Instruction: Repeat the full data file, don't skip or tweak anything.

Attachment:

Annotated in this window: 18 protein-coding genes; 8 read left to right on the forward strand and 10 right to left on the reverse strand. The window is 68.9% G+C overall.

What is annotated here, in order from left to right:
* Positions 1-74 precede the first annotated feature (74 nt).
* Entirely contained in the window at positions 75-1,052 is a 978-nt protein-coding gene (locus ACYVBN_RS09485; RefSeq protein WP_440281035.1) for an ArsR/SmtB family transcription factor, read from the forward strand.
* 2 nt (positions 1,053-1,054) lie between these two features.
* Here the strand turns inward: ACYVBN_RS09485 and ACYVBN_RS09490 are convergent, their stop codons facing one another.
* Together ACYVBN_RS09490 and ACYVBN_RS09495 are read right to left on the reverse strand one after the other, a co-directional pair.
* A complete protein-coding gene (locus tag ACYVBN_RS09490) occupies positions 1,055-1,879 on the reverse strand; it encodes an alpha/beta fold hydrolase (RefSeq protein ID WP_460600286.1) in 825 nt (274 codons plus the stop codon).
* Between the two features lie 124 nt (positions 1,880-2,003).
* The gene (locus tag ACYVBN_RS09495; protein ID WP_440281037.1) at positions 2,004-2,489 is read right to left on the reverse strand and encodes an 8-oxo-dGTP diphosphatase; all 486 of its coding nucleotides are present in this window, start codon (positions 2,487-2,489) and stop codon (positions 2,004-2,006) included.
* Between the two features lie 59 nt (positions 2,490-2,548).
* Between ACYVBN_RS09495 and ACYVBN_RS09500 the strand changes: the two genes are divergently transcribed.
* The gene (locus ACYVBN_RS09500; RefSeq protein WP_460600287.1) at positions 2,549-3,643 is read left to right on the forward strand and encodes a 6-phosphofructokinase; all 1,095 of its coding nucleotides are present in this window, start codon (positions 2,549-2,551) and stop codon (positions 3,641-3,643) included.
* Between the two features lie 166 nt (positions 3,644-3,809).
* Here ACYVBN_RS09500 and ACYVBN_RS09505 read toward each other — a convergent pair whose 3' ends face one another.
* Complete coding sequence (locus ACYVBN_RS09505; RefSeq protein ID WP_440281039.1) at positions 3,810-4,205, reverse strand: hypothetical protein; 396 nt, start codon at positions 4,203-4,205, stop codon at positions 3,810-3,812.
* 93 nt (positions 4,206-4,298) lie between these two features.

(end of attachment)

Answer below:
Annotated in this window: 18 protein-coding genes; 8 read left to right on the forward strand and 10 right to left on the reverse strand. The window is 68.9% G+C overall.

What is annotated here, in order from left to right:
* Positions 1-74 precede the first annotated feature (74 nt).
* Entirely contained in the window at positions 75-1,052 is a 978-nt protein-coding gene (locus ACYVBN_RS09485; RefSeq protein WP_440281035.1) for an ArsR/SmtB family transcription factor, read from the forward strand.
* 2 nt (positions 1,053-1,054) lie between these two features.
* Here the strand turns inward: ACYVBN_RS09485 and ACYVBN_RS09490 are convergent, their stop codons facing one another.
* Together ACYVBN_RS09490 and ACYVBN_RS09495 are read right to left on the reverse strand one after the other, a co-directional pair.
* A complete protein-coding gene (locus tag ACYVBN_RS09490) occupies positions 1,055-1,879 on the reverse strand; it encodes an alpha/beta fold hydrolase (RefSeq protein ID WP_460600286.1) in 825 nt (274 codons plus the stop codon).
* Between the two features lie 124 nt (positions 1,880-2,003).
* The gene (locus tag ACYVBN_RS09495; protein ID WP_440281037.1) at positions 2,004-2,489 is read right to left on the reverse strand and encodes an 8-oxo-dGTP diphosphatase; all 486 of its coding nucleotides are present in this window, start codon (positions 2,487-2,489) and stop codon (positions 2,004-2,006) included.
* Between the two features lie 59 nt (positions 2,490-2,548).
* Between ACYVBN_RS09495 and ACYVBN_RS09500 the strand changes: the two genes are divergently transcribed.
* The gene (locus ACYVBN_RS09500; RefSeq protein WP_460600287.1) at positions 2,549-3,643 is read left to right on the forward strand and encodes a 6-phosphofructokinase; all 1,095 of its coding nucleotides are present in this window, start codon (positions 2,549-2,551) and stop codon (positions 3,641-3,643) included.
* Between the two features lie 166 nt (positions 3,644-3,809).
* Here ACYVBN_RS09500 and ACYVBN_RS09505 read toward each other — a convergent pair whose 3' ends face one another.
* Complete coding sequence (locus ACYVBN_RS09505; RefSeq protein ID WP_440281039.1) at positions 3,810-4,205, reverse strand: hypothetical protein; 396 nt, start codon at positions 4,203-4,205, stop codon at positions 3,810-3,812.
* 93 nt (positions 4,206-4,298) lie between these two features.